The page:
One of the more common optimization approaches in market research is TURF analysis. TURF stands for Total Unduplicated Reach and Frequency. It is a technique for finding the optimal bundle of items (messages, flavors, brands, magazines, etc.) that “reach” respondents. TURF has been available for MaxDiff problems using our Online MaxDiff Analyzer tool. But, we’ve now made that same tool handle general data other than MaxDiff including Likert scale, ratings, magazine readership (yes/no), brand within consideration set (yes/no), etc.
A classic TURF example is the problem of choosing which flavors of ice cream to stock in the freezer at a grocery store. The grocer may decide that he/she has limited space and can only include up to 8 flavors of ice cream (out of 30 possible flavors). The grocer wants to maximize the chance that shoppers will find a flavor that they like well enough to buy in the freezer (where "like well enough to buy" means that the preference score exceeds some threshold, such as a 3 on a 5-point scale). If the respondent encounters a flavor he/she likes in the freezer (having a score of 4 or 5), the respondent is counted as "reached." The problem isn't as simple as including the eight most preferred flavors on average across the sample. Niche flavors that appeal to segments of the population (and that can increase total reach) would be overlooked.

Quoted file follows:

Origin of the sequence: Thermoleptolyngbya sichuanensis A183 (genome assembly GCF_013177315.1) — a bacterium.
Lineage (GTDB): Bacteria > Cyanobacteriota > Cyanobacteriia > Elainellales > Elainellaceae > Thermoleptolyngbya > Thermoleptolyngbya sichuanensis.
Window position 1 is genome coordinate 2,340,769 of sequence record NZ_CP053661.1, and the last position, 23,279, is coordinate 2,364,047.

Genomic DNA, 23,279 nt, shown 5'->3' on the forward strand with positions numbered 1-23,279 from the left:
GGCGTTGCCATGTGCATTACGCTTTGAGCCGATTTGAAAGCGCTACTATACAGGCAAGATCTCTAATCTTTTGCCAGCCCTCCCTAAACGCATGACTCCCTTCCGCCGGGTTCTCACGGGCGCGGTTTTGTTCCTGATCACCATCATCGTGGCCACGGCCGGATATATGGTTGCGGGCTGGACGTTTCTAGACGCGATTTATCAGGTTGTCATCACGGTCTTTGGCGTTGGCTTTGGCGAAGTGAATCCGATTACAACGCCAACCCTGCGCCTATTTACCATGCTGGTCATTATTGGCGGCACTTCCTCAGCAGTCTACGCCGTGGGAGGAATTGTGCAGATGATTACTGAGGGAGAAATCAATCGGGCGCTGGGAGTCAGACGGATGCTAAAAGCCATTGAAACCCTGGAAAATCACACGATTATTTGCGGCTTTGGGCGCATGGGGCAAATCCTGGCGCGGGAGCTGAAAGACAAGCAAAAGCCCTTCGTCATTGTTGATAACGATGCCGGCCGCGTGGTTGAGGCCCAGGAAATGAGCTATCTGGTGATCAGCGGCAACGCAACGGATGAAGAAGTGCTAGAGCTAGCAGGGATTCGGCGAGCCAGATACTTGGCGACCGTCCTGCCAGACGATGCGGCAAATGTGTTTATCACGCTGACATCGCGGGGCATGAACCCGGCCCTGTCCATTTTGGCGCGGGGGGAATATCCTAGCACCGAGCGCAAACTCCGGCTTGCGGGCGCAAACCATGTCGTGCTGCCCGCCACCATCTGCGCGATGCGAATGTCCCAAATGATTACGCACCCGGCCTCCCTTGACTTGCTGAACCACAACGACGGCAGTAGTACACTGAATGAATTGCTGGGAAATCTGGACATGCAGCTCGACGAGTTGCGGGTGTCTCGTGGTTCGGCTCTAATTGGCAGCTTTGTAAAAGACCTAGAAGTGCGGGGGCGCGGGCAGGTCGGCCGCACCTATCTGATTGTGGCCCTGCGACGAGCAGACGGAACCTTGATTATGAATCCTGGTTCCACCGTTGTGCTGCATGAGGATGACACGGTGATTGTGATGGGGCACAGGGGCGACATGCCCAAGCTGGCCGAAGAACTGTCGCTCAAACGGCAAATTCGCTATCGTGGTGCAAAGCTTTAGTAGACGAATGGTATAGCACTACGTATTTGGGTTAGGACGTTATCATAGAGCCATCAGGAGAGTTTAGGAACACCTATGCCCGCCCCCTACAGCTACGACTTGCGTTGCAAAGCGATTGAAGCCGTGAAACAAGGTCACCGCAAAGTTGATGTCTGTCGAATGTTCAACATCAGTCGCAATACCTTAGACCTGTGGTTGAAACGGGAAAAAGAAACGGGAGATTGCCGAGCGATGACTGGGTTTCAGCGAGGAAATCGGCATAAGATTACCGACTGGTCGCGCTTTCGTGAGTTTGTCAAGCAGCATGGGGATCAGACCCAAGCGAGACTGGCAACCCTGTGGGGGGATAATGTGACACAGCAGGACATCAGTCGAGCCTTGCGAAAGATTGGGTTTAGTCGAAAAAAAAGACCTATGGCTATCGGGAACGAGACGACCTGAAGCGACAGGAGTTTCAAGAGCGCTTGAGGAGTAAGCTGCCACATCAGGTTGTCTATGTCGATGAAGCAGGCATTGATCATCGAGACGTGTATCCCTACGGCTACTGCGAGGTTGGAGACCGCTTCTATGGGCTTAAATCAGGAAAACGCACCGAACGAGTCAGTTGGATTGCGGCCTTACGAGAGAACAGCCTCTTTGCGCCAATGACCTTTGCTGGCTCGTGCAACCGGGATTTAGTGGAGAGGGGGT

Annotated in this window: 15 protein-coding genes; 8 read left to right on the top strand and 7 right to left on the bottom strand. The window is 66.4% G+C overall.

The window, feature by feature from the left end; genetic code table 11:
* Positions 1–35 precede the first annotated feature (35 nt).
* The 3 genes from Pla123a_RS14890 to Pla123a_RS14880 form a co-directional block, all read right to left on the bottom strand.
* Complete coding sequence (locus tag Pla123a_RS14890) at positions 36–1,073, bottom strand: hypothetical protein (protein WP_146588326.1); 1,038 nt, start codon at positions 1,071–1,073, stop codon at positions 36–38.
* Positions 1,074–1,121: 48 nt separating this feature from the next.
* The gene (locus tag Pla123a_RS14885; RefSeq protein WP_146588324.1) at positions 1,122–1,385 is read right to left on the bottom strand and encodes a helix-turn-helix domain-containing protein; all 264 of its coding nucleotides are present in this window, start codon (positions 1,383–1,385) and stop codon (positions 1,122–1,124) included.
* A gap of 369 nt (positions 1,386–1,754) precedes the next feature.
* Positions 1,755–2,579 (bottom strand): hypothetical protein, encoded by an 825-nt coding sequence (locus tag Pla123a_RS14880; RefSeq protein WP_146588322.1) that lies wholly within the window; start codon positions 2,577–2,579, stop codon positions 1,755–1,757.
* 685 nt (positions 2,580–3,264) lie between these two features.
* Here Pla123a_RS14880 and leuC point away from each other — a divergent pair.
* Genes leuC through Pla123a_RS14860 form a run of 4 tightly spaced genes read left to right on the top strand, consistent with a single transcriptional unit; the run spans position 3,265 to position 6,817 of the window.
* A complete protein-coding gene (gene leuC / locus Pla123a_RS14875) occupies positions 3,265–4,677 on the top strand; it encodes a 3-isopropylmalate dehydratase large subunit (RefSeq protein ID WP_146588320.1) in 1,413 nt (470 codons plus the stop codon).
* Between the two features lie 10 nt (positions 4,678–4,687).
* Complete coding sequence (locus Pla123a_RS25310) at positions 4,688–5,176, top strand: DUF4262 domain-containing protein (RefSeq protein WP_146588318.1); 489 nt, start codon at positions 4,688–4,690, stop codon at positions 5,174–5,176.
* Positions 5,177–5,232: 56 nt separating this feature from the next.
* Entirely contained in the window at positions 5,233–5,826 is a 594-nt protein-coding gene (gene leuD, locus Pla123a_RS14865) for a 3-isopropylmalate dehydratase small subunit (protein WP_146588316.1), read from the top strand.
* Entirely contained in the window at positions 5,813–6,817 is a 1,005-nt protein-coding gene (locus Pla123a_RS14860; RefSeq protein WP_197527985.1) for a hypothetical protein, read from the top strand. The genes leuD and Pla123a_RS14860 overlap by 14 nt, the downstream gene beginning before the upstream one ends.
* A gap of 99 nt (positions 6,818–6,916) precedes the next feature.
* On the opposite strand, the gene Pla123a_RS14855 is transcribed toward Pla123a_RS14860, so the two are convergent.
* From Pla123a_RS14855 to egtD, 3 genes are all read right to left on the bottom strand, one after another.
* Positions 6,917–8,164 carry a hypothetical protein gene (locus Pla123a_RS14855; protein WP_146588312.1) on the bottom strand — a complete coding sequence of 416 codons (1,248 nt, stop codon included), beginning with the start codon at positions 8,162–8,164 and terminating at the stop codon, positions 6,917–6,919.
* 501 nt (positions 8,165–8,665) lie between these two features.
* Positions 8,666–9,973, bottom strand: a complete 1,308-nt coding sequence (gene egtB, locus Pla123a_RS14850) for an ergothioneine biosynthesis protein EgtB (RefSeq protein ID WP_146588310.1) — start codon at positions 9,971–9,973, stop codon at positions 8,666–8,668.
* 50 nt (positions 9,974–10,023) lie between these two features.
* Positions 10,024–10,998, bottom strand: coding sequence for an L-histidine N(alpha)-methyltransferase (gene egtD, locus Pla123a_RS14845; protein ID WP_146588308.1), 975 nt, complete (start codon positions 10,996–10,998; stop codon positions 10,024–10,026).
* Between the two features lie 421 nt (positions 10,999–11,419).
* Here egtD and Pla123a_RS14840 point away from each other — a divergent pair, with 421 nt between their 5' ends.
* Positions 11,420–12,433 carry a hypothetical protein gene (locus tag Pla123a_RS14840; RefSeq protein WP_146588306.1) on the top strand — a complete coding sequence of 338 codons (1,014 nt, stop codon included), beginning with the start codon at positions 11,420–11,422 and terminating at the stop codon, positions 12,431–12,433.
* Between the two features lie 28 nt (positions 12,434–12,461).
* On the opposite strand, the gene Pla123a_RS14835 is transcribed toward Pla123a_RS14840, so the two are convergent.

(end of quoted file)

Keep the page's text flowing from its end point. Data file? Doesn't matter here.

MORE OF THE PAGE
For the ice cream example outlined above, the TURF procedure examines all possible subsets of 8 flavors of ice cream (out of 30 total flavors), and for each set counts how many respondents are "reached." The top sets of 8 flavors that maximize "reach" are listed in the output with the percent of respondents reached shown next to each.
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Since this article was originally published, the cost of an annual subscription to the MaxDiff Analyzer has increased.